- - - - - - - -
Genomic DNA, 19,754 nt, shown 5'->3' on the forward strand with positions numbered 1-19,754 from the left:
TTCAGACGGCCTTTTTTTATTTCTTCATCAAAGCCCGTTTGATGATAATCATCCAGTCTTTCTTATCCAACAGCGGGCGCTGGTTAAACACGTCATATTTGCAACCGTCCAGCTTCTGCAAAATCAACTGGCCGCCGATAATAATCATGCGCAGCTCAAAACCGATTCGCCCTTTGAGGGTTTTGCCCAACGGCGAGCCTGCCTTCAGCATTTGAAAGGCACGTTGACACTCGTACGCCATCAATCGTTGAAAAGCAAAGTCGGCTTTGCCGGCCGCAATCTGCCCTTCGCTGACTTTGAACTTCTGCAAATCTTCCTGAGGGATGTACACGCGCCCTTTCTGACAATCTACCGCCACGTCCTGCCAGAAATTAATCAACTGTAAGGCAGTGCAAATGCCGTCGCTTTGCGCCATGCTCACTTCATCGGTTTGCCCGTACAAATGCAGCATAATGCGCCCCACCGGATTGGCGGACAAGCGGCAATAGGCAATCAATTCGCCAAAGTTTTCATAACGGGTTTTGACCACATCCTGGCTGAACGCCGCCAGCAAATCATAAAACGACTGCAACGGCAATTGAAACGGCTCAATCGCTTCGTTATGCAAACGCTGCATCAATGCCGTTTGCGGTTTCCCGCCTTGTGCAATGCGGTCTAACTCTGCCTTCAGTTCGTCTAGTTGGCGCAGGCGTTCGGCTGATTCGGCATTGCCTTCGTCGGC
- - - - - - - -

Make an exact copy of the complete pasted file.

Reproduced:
Genomic DNA, 19,754 nt, shown 5'->3' on the forward strand with positions numbered 1-19,754 from the left:
TTCAGACGGCCTTTTTTTATTTCTTCATCAAAGCCCGTTTGATGATAATCATCCAGTCTTTCTTATCCAACAGCGGGCGCTGGTTAAACACGTCATATTTGCAACCGTCCAGCTTCTGCAAAATCAACTGGCCGCCGATAATAATCATGCGCAGCTCAAAACCGATTCGCCCTTTGAGGGTTTTGCCCAACGGCGAGCCTGCCTTCAGCATTTGAAAGGCACGTTGACACTCGTACGCCATCAATCGTTGAAAAGCAAAGTCGGCTTTGCCGGCCGCAATCTGCCCTTCGCTGACTTTGAACTTCTGCAAATCTTCCTGAGGGATGTACACGCGCCCTTTCTGACAATCTACCGCCACGTCCTGCCAGAAATTAATCAACTGTAAGGCAGTGCAAATGCCGTCGCTTTGCGCCATGCTCACTTCATCGGTTTGCCCGTACAAATGCAGCATAATGCGCCCCACCGGATTGGCGGACAAGCGGCAATAGGCAATCAATTCGCCAAAGTTTTCATAACGGGTTTTGACCACATCCTGGCTGAACGCCGCCAGCAAATCATAAAACGACTGCAACGGCAATTGAAACGGCTCAATCGCTTCGTTATGCAAACGCTGCATCAATGCCGTTTGCGGTTTCCCGCCTTGTGCAATGCGGTCTAACTCTGCCTTCAGTTCGTCTAGTTGGCGCAGGCGTTCGGCTGATTCGGCATTGCCTTCGTCGGC